Five years is a long time in tech.
Five years ago, the idea that technology could be used to advance the long suppressed conversation around menopause would also have been fanciful.
But a lot has changed in five years.
Now, a new era of “menotech” startups are driving change for a digital savvy generation of menopausal women who are defying expectations and ditching tired stereotypes.
Here’s why (and how) “menotech” is making menopause mainstream.
Femtech v. Menotech
Despite its infancy, femtech is a broad sector.
Consulting and research firm Frost & Sullivan define femtech as “technology solutions such as device, diagnostic, product, software, app or services that cater to the needs of women’s health”.
It can account for technology solutions that range as widely as fertility solutions and smart breast pumps to biodegradable tampons and sexual wellness products.
The scope is huge, and solutions for menopause are rarely top of the pile, which is why at Peppy we like to use the term “menotech”.
“It’s time for femtech to be segmented, and for the too-long-ignored demographic of people experiencing menopause to be brought to the forefront of our attention,” says Max Landry, Co-Founder and Chief Commercial Officer at Peppy.
“The future of healthcare lies in focusing on specific areas. Before now, the industry has largely focused on parenthood, motherhood, period care. We felt there was a gap in the market, and so ‘menotech’ and Peppy’s menopause support service was born.”
A gap in the market
“We started talking about menotech in 2018, when we began building the world’s first clinician-led menopause support app, Peppy,” Max continues.
Two years on, Peppy is helping organisations including Santander, BNP Paribas and Vitality look after their teams during one of life’s most crucial transitions.
“These companies are trailblazers, leading the way by offering a healthcare service that is world class, completely unique and absolutely necessary,” says Max.
From the start, Peppy has been supported by the former Chair of the British Menopause Society, Kathy Abernethy, now our Director of Menopause Services.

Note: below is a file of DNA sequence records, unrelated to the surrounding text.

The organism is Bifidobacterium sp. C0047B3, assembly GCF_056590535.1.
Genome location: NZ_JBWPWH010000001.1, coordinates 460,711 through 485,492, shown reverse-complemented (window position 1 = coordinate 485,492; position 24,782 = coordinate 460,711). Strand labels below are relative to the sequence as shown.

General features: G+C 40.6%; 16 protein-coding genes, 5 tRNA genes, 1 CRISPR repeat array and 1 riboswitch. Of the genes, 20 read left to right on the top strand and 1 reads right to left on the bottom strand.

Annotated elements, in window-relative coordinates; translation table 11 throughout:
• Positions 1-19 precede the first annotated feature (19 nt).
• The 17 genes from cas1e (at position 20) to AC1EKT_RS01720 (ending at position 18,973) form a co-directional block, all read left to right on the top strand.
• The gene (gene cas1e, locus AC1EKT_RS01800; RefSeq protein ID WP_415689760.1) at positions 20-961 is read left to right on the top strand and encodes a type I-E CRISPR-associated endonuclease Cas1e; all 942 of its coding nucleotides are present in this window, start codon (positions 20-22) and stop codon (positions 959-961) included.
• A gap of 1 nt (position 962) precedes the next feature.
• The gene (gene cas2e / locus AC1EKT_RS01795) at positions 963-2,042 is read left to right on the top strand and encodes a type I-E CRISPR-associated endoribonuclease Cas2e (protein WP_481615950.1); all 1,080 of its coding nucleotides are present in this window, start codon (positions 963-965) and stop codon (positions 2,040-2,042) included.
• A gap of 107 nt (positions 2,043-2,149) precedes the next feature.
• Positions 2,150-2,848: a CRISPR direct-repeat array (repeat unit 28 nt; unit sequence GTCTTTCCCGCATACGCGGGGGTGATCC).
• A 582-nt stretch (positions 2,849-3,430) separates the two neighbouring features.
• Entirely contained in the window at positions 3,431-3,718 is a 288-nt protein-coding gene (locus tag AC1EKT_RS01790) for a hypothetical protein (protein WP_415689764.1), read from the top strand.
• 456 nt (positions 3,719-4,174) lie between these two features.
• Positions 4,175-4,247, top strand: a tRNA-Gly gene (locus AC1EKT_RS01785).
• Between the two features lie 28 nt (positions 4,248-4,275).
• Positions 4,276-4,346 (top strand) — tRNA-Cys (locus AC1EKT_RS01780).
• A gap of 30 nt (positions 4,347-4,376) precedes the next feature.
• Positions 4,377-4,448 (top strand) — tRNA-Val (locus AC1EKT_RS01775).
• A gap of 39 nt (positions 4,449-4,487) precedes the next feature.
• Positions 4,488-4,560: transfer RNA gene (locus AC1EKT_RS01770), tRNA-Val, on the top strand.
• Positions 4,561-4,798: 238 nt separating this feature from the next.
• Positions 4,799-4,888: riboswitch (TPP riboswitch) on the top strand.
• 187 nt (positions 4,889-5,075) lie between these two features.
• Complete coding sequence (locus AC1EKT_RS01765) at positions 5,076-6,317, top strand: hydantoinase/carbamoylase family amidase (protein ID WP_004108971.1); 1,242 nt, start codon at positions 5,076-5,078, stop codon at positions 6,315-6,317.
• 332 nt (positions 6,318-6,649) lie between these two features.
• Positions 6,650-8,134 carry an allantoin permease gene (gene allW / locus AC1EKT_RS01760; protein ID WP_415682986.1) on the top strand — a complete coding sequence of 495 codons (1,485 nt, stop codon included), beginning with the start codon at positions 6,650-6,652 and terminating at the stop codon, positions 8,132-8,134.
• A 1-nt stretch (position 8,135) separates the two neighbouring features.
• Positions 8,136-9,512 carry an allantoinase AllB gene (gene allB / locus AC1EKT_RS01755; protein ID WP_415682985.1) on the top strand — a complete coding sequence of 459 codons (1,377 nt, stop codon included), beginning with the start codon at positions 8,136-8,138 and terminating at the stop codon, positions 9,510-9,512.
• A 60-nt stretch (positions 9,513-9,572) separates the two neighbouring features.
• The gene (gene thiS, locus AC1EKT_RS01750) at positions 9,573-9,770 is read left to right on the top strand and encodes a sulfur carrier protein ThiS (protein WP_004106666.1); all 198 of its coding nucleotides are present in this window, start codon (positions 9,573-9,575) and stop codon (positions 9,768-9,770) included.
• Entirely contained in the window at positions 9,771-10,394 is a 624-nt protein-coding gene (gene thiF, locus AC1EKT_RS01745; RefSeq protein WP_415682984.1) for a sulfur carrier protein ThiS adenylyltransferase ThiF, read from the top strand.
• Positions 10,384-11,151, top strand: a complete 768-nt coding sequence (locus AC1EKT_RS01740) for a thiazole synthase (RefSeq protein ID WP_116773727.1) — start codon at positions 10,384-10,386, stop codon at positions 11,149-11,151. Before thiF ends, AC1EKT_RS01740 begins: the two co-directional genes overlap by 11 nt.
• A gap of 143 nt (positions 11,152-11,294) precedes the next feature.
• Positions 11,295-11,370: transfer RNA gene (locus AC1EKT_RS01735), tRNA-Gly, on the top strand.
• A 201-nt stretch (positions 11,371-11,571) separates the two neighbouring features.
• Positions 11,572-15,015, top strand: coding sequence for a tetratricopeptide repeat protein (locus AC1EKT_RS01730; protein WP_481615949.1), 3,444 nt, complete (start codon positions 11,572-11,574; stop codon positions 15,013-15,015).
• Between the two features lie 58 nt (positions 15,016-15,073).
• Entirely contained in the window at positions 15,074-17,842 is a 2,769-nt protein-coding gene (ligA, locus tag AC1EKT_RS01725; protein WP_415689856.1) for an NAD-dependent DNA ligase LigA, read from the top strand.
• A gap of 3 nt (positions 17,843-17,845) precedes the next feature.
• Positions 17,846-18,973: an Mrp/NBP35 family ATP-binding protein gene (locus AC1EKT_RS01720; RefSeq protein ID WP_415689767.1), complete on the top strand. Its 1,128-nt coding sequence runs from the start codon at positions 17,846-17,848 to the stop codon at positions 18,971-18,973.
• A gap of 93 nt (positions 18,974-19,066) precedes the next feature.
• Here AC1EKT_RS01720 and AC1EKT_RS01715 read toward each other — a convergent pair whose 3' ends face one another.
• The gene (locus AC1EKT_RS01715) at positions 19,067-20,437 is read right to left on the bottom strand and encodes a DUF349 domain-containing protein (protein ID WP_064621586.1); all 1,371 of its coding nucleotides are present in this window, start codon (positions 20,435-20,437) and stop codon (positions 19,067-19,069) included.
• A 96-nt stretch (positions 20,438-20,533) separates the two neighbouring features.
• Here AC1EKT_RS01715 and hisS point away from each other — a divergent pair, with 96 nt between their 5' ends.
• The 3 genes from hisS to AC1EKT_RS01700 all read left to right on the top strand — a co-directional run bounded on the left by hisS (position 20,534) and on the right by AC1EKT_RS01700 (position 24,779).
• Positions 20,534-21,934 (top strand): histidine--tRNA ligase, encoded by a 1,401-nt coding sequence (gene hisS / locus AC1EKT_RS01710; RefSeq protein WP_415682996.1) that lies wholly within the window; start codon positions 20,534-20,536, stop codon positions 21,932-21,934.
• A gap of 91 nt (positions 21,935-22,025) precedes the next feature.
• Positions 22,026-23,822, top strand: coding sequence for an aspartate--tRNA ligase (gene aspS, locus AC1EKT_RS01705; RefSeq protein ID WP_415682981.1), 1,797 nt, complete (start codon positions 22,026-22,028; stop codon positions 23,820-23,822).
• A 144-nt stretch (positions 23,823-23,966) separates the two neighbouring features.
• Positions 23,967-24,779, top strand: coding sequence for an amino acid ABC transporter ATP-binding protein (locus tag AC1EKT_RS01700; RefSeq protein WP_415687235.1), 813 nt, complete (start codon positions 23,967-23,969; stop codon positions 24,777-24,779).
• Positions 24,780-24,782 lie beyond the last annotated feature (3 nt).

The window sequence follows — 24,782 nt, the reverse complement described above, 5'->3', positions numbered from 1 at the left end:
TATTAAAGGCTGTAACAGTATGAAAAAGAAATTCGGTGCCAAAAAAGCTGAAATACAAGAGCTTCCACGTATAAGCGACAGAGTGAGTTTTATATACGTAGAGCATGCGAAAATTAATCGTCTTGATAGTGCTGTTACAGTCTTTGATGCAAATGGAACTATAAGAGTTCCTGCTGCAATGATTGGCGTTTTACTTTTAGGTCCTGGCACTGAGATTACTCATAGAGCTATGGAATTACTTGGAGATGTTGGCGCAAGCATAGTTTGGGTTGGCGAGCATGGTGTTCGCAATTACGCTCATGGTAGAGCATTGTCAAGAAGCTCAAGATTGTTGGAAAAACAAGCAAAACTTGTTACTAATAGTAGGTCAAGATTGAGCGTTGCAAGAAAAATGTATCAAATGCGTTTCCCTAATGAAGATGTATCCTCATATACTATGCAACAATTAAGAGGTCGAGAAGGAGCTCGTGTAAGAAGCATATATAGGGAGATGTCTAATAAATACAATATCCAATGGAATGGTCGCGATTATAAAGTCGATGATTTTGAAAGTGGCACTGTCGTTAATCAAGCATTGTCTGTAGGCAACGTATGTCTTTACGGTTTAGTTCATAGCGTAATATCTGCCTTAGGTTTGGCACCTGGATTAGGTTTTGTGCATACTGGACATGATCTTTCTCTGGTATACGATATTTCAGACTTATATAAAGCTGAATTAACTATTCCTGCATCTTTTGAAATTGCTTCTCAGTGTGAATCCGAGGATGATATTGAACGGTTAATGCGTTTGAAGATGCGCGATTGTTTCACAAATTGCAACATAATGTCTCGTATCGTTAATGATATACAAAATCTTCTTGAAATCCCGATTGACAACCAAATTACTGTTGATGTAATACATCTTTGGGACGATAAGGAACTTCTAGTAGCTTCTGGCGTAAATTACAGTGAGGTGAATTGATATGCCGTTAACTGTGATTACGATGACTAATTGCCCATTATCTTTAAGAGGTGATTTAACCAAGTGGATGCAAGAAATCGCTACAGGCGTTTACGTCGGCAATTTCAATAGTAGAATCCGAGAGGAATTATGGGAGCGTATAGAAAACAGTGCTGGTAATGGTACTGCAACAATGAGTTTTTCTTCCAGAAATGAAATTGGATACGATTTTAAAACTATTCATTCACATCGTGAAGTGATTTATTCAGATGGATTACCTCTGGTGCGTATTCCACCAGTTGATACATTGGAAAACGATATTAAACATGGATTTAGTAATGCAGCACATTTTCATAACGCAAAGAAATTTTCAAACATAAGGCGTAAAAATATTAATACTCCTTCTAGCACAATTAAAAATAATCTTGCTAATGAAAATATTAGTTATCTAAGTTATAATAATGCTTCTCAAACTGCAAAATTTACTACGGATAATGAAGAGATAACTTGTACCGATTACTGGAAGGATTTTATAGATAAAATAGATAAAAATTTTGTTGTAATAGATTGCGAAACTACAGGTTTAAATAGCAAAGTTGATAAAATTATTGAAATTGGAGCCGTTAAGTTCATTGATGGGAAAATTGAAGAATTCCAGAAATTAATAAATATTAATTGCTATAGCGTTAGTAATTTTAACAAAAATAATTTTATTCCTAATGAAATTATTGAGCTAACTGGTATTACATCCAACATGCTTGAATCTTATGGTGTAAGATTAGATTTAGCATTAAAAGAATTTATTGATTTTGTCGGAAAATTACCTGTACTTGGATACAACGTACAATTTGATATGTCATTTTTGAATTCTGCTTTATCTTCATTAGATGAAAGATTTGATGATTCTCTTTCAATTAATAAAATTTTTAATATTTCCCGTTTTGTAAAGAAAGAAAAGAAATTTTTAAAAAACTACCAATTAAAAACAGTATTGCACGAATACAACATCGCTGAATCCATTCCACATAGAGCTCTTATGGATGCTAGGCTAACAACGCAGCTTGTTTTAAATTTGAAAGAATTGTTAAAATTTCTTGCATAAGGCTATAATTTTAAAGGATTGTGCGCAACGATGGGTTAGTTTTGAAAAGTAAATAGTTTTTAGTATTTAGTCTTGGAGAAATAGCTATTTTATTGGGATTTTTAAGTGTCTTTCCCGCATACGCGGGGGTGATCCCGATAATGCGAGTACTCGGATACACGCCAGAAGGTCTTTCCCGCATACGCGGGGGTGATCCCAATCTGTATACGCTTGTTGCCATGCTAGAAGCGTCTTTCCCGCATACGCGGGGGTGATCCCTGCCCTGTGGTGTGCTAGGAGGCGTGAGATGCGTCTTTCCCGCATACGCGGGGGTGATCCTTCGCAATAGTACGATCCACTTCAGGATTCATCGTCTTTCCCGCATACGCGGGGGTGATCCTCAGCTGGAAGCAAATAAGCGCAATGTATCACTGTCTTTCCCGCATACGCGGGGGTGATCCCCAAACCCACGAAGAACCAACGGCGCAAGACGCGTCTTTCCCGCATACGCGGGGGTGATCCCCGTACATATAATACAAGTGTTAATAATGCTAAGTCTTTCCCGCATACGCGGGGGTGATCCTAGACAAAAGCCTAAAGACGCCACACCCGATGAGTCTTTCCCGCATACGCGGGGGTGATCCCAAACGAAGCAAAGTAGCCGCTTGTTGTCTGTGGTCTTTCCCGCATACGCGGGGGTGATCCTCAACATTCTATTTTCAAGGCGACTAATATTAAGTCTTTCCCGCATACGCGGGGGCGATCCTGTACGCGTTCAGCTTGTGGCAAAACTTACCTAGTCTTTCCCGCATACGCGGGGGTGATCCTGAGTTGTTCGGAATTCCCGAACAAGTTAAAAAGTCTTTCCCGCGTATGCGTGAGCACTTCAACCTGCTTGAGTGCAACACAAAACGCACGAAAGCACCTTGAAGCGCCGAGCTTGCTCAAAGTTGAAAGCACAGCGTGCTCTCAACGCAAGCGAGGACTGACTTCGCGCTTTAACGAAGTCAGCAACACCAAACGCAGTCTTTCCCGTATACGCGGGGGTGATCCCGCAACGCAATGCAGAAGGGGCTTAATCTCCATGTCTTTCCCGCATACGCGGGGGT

“Menopause has been a hidden discussion for too long,” Kathy says. “Bringing it into everyday conversation in the workplace removes some of that stigma and enables people going through menopause to live their lives to the full, at home and at work.”
Peppy is the first app of its kind to give users access to clinical menopause support at their fingertips, whenever and wherever they need it.
Why do we think the term “menotech” is important?
Because it reflects everything we do: combining world-class, expert practitioner advice with an intuitive, accessible and modern interface.
“This challenges traditional stereotypes of menopause as something that only affects an out-of-touch segment of society,” says Max.
“By promoting menotech, we better reflect the modern-day menopausal demographic: in touch with technology and ready to talk about their health, their careers, their life.”
The concept behind menotech also reflects changes in society’s expectations when it comes to talking about menopause, and the shifting attitude of employers towards creating a family-friendly and generationally-diverse workplace.
Not only this, but Peppy empowers people going through menopause.
“With Peppy, they have access to leading menopause practitioners, the best resources and a safe-space in which to talk openly about their experiences, all housed within our secure mobile app,” Max says.
Kathy adds: “Being able to access menopause support through modern tech solutions makes it easily accessible to all. It’s private, confidential and accurate – everything you need to make confident decisions.”
Why are we talking about menotech now?
Because this new wave of menotech solutions can’t come soon enough.
The current healthcare burden on menopausal people, combined with that on the economy due to productivity loss, totals more than $810 billion annually (Forbes, 2019).
That equals over $2,100 per woman per year in added costs on the healthcare system and overall economy.
In the UK in particular, women of menopausal age are the fastest growing workforce demographic (ONS, 2018) but one in 10 will consider quitting their job due to their symptoms if solutions don’t improve (CIPD, 2019).
By 2025, over 1 billion people are expected to be experiencing menopause, making up 12% of the entire global population (Forbes, 2019), yet currently only 4% of healthcare R&D is targeted at women’s health issues (Frost & Sullivan, Jan 2020).
Why are we talking about menotech? Because we need menotech-specific solutions now.
Putting Peppy’s stamp on menotech
Since 2015, when femtech was barely understood and menotech wasn’t even talked about, a lot has changed.
But there’s also a lot more progress needed.
“In five years time, we hope our service and the provision of expert menopause support to every employee will be the standard for all companies globally,” says Max.
“Until then, we will continue to help organisations become industry leaders and fight to break down barriers within menopause care around the world. Just watch this space.”
Better still, be part of the revolution in menotech this World Menopause Day (Sunday 18th October)
Join us virtually at 12pm on Thursday 15th October for our free event: Transforming Menopause Support.